WO2007120503A2 - Variable displacement gerotor pump - Google Patents

Variable displacement gerotor pump Download PDF

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Publication number
WO2007120503A2
WO2007120503A2 PCT/US2007/008145 US2007008145W WO2007120503A2 WO 2007120503 A2 WO2007120503 A2 WO 2007120503A2 US 2007008145 W US2007008145 W US 2007008145W WO 2007120503 A2 WO2007120503 A2 WO 2007120503A2
Authority
WO
WIPO (PCT)
Prior art keywords
outer rotor
fluid
pump
variable displacement
eccentric ring
Prior art date
Application number
PCT/US2007/008145
Other languages
French (fr)
Other versions
WO2007120503A3 (en
WO2007120503A9 (en
Inventor
Stephen L. White
Barry C. Titus
Scott Spicuzza
Allen W. Hale
Jan C. De Koning
Original Assignee
Metaldyne Company, Llc
Priority date (The priority date is an assumption and is not a legal conclusion. Google has not performed a legal analysis and makes no representation as to the accuracy of the date listed.)
Filing date
Publication date
Priority to US78832406P priority Critical
Priority to US60/788,324 priority
Priority to US60/849,659 priority
Priority to US84967306P priority
Priority to US84965906P priority
Priority to US60/849,673 priority
Priority to US60/850,666 priority
Priority to US85066606P priority
Priority to US85046606P priority
Priority to US60/850,466 priority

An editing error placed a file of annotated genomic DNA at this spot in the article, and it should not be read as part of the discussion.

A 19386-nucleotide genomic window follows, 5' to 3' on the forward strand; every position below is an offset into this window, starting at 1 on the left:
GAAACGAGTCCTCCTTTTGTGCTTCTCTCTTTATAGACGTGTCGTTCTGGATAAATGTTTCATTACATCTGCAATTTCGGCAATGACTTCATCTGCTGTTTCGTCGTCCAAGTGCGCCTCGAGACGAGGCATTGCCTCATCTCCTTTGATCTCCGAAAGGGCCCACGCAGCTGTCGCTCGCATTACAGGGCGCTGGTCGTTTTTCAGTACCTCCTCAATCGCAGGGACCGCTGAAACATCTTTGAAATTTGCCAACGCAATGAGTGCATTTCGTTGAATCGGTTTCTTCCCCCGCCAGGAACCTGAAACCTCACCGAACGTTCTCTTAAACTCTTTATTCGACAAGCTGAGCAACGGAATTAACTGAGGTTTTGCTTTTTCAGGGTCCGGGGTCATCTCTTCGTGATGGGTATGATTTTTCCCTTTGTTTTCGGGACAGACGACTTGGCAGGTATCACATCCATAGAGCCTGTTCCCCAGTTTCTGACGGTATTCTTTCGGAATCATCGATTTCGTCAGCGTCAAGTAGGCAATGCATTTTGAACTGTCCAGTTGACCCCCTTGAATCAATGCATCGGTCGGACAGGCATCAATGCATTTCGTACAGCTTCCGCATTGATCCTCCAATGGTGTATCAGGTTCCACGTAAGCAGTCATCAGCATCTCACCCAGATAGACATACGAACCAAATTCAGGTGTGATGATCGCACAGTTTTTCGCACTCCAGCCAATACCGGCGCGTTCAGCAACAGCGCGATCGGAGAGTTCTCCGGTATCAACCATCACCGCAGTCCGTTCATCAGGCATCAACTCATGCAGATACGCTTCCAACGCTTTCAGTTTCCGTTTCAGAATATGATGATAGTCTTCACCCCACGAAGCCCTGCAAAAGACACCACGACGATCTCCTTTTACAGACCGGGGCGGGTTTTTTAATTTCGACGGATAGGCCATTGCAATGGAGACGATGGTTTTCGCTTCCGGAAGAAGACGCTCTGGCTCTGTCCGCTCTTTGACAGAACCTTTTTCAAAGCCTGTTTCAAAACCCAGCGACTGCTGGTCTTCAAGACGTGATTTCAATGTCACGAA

Application filed by Metaldyne Company, Llc filed Critical Metaldyne Company, Llc
Publication of WO2007120503A2 publication Critical patent/WO2007120503A2/en
Publication of WO2007120503A9 publication Critical patent/WO2007120503A9/en
Publication of WO2007120503A3 publication Critical patent/WO2007120503A3/en

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Classifications

    • FMECHANICAL ENGINEERING; LIGHTING; HEATING; WEAPONS; BLASTING
    • F04POSITIVE - DISPLACEMENT MACHINES FOR LIQUIDS; PUMPS FOR LIQUIDS OR ELASTIC FLUIDS
    • F04CROTARY-PISTON, OR OSCILLATING-PISTON, POSITIVE-DISPLACEMENT MACHINES FOR LIQUIDS; ROTARY-PISTON, OR OSCILLATING-PISTON, POSITIVE-DISPLACEMENT PUMPS
    • F04C2/00Rotary-piston machines or pumps
    • F04C2/08Rotary-piston machines or pumps of intermeshing-engagement type, i.e. with engagement of co-operating members similar to that of toothed gearing
    • F04C2/10Rotary-piston machines or pumps of intermeshing-engagement type, i.e. with engagement of co-operating members similar to that of toothed gearing of internal-axis type with the outer member having more teeth or tooth-equivalents, e.g. rollers, than the inner member
    • F04C2/102Rotary-piston machines or pumps of intermeshing-engagement type, i.e. with engagement of co-operating members similar to that of toothed gearing of internal-axis type with the outer member having more teeth or tooth-equivalents, e.g. rollers, than the inner member the two members rotating simultaneously around their respective axes
    • FMECHANICAL ENGINEERING; LIGHTING; HEATING; WEAPONS; BLASTING